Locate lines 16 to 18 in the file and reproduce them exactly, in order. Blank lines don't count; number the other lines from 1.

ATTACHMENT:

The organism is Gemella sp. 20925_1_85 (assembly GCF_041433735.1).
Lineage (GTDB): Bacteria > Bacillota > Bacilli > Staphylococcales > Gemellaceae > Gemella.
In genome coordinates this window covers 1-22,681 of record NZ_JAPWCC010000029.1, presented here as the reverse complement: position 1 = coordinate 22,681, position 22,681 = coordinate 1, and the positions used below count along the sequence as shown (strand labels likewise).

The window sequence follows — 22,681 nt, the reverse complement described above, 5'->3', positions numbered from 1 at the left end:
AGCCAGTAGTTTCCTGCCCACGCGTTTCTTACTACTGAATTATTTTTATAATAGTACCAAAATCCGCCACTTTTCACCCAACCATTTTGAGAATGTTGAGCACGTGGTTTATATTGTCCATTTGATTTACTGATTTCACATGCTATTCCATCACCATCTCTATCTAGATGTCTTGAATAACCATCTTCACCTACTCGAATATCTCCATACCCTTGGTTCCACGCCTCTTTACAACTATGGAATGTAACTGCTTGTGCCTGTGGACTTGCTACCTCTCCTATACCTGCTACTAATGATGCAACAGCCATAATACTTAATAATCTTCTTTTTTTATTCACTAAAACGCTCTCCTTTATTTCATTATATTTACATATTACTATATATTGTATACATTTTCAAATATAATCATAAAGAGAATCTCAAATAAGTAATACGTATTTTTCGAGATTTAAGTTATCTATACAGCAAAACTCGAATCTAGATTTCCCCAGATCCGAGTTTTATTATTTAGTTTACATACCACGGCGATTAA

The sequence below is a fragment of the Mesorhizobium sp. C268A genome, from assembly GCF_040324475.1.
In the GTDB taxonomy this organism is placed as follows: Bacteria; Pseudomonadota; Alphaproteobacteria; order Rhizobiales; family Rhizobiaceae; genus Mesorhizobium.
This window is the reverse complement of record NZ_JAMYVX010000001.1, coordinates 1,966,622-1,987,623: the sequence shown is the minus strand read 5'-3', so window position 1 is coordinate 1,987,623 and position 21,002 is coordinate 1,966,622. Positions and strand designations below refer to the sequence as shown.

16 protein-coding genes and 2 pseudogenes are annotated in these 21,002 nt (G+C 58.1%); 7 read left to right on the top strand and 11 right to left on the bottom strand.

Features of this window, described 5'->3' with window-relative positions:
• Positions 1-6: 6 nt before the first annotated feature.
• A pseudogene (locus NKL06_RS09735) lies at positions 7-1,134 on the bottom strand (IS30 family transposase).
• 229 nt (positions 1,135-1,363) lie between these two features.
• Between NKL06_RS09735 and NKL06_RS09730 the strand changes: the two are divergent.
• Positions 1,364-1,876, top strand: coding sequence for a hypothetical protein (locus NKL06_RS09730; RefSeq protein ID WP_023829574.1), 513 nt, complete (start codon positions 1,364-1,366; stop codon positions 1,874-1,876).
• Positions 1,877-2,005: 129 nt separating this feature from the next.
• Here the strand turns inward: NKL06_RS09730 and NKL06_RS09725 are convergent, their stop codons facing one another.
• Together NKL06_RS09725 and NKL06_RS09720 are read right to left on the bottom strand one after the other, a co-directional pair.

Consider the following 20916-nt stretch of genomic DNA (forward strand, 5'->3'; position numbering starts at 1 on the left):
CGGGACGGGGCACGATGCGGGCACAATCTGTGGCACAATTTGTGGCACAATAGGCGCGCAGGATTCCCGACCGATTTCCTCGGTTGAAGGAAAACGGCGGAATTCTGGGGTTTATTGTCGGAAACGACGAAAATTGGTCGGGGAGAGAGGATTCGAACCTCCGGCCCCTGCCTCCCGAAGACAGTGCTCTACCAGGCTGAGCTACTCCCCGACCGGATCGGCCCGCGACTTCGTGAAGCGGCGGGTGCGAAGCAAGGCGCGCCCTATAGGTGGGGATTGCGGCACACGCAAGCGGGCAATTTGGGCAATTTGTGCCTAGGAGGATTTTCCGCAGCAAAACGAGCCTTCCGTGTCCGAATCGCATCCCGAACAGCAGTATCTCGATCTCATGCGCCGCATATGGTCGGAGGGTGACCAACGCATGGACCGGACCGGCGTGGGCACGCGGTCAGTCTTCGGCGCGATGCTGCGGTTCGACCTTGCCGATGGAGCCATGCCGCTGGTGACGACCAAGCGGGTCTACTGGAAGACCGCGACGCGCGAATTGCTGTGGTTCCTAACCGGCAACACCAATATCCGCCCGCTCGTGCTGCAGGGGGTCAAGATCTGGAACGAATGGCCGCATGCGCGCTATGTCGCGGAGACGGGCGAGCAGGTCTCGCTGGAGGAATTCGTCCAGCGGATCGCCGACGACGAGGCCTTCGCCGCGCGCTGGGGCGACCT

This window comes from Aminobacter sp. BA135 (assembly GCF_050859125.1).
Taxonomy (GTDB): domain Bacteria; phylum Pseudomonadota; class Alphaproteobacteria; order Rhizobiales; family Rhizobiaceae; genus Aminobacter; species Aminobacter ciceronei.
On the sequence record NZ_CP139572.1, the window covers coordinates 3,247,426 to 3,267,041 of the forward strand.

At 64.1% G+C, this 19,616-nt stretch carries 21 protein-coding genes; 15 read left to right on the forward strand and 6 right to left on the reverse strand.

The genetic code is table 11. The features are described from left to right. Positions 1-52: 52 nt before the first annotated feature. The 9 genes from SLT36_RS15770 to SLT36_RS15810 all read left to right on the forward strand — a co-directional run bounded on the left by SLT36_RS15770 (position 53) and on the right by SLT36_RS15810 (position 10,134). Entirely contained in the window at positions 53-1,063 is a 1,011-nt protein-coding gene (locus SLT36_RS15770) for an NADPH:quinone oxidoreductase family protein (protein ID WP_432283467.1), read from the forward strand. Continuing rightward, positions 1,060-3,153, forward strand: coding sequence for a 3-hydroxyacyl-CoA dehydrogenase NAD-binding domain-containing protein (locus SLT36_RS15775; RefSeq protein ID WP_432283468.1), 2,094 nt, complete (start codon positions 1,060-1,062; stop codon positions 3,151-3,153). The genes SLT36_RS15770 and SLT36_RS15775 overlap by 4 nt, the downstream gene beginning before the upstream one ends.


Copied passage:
• Positions 1,877-2,005: 129 nt separating this feature from the next.
• Here the strand turns inward: NKL06_RS09730 and NKL06_RS09725 are convergent, their stop codons facing one another.
• Together NKL06_RS09725 and NKL06_RS09720 are read right to left on the bottom strand one after the other, a co-directional pair.